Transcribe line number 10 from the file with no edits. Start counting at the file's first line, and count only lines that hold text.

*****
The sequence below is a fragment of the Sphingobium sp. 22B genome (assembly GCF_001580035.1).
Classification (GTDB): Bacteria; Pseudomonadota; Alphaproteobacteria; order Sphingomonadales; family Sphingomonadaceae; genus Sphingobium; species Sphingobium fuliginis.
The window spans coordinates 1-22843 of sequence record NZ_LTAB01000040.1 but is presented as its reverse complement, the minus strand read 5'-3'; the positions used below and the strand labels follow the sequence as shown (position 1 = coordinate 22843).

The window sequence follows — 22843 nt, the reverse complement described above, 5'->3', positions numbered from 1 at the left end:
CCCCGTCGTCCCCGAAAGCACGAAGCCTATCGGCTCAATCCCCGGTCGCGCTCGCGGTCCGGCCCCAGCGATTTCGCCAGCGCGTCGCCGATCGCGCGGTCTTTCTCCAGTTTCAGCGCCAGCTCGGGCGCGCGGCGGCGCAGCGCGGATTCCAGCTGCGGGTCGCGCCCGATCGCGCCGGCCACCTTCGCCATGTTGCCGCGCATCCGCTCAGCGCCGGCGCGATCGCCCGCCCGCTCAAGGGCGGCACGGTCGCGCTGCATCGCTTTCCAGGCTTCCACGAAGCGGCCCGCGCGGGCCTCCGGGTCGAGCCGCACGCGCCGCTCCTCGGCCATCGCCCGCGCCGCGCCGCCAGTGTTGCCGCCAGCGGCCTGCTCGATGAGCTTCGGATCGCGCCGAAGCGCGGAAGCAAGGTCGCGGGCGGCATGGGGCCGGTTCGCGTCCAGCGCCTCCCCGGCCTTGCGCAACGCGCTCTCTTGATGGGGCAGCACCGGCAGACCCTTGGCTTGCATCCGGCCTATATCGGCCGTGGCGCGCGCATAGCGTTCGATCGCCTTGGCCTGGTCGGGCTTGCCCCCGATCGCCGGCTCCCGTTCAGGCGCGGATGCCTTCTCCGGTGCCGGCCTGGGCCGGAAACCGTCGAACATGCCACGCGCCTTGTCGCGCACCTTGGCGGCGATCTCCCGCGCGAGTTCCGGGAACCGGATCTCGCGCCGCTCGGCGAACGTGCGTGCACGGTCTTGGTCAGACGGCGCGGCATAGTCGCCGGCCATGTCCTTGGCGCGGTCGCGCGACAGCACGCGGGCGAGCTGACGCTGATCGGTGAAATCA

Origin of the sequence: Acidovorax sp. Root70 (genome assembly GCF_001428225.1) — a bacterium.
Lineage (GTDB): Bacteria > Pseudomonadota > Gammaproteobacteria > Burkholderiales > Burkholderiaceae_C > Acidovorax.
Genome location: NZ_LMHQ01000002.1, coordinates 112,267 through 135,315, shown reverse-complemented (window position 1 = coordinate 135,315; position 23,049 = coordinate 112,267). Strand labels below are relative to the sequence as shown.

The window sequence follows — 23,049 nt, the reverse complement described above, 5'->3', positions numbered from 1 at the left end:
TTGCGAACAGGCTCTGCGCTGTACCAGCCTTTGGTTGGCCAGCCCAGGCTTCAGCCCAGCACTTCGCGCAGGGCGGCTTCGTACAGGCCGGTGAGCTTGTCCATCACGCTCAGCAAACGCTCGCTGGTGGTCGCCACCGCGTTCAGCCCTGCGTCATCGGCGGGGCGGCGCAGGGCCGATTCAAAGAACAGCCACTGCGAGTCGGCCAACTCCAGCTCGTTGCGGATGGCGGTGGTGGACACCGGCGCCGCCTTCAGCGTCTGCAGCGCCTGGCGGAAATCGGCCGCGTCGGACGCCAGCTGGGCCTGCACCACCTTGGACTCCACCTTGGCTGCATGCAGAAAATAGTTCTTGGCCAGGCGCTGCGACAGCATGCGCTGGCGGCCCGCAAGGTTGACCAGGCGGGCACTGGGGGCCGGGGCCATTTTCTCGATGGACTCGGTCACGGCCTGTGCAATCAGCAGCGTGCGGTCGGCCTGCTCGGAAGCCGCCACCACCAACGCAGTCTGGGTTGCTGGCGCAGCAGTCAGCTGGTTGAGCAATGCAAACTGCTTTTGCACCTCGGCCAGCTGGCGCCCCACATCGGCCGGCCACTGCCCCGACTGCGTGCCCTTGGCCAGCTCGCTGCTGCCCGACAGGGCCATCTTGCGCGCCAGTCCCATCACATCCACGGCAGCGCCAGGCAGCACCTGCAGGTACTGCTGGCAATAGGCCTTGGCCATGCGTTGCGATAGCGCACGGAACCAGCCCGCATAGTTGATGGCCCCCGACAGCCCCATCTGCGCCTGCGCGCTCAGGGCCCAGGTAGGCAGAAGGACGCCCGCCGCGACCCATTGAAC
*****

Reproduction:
TTGCGAACAGGCTCTGCGCTGTACCAGCCTTTGGTTGGCCAGCCCAGGCTTCAGCCCAGCACTTCGCGCAGGGCGGCTTCGTACAGGCCGGTGAGCTTGTCCATCACGCTCAGCAAACGCTCGCTGGTGGTCGCCACCGCGTTCAGCCCTGCGTCATCGGCGGGGCGGCGCAGGGCCGATTCAAAGAACAGCCACTGCGAGTCGGCCAACTCCAGCTCGTTGCGGATGGCGGTGGTGGACACCGGCGCCGCCTTCAGCGTCTGCAGCGCCTGGCGGAAATCGGCCGCGTCGGACGCCAGCTGGGCCTGCACCACCTTGGACTCCACCTTGGCTGCATGCAGAAAATAGTTCTTGGCCAGGCGCTGCGACAGCATGCGCTGGCGGCCCGCAAGGTTGACCAGGCGGGCACTGGGGGCCGGGGCCATTTTCTCGATGGACTCGGTCACGGCCTGTGCAATCAGCAGCGTGCGGTCGGCCTGCTCGGAAGCCGCCACCACCAACGCAGTCTGGGTTGCTGGCGCAGCAGTCAGCTGGTTGAGCAATGCAAACTGCTTTTGCACCTCGGCCAGCTGGCGCCCCACATCGGCCGGCCACTGCCCCGACTGCGTGCCCTTGGCCAGCTCGCTGCTGCCCGACAGGGCCATCTTGCGCGCCAGTCCCATCACATCCACGGCAGCGCCAGGCAGCACCTGCAGGTACTGCTGGCAATAGGCCTTGGCCATGCGTTGCGATAGCGCACGGAACCAGCCCGCATAGTTGATGGCCCCCGACAGCCCCATCTGCGCCTGCGCGCTCAGGGCCCAGGTAGGCAGAAGGACGCCCGCCGCGACCCATTGAAC